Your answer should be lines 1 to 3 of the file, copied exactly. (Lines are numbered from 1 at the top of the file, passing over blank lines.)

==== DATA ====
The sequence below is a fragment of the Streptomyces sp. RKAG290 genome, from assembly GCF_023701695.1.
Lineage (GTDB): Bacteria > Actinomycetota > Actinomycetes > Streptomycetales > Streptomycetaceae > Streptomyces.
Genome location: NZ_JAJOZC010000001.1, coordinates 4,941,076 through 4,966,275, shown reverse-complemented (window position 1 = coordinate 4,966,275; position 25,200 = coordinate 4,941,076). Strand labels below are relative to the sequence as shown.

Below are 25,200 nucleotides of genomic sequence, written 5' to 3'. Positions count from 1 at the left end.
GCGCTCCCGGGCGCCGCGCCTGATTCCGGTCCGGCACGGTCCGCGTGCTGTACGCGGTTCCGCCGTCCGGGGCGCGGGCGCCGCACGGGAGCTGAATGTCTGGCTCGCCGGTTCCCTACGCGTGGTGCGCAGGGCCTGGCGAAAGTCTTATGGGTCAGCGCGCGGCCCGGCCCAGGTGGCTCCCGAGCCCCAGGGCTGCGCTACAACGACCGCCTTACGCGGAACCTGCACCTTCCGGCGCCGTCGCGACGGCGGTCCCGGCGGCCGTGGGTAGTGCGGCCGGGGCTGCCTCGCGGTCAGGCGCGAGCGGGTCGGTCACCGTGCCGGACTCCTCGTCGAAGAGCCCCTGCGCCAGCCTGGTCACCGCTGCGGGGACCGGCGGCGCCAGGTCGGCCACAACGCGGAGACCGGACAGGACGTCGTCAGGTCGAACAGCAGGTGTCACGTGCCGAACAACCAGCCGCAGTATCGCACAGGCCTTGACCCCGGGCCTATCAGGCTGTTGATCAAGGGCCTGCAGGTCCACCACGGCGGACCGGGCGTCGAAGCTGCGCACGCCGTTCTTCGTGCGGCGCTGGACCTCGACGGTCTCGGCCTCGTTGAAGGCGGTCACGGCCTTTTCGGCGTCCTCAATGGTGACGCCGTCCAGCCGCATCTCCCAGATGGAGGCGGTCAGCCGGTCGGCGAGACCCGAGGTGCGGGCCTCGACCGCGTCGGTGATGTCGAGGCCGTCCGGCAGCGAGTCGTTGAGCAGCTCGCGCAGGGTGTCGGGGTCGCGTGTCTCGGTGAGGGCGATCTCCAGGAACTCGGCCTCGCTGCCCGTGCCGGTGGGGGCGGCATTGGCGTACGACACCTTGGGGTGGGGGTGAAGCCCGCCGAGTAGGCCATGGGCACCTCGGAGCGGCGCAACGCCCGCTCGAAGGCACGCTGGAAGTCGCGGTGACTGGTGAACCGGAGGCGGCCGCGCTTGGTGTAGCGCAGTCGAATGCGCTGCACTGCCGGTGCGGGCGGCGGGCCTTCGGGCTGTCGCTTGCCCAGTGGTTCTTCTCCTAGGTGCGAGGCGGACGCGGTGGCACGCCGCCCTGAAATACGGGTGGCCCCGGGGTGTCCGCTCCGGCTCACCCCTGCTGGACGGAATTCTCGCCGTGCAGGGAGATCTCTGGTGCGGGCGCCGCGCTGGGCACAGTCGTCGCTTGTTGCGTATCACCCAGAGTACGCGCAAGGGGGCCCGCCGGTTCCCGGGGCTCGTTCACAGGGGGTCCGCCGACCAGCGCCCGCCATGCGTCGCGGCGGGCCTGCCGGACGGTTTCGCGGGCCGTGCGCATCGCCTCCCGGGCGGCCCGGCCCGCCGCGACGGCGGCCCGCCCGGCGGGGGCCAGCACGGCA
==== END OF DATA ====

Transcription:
The sequence below is a fragment of the Streptomyces sp. RKAG290 genome, from assembly GCF_023701695.1.
Lineage (GTDB): Bacteria > Actinomycetota > Actinomycetes > Streptomycetales > Streptomycetaceae > Streptomyces.
Genome location: NZ_JAJOZC010000001.1, coordinates 4,941,076 through 4,966,275, shown reverse-complemented (window position 1 = coordinate 4,966,275; position 25,200 = coordinate 4,941,076). Strand labels below are relative to the sequence as shown.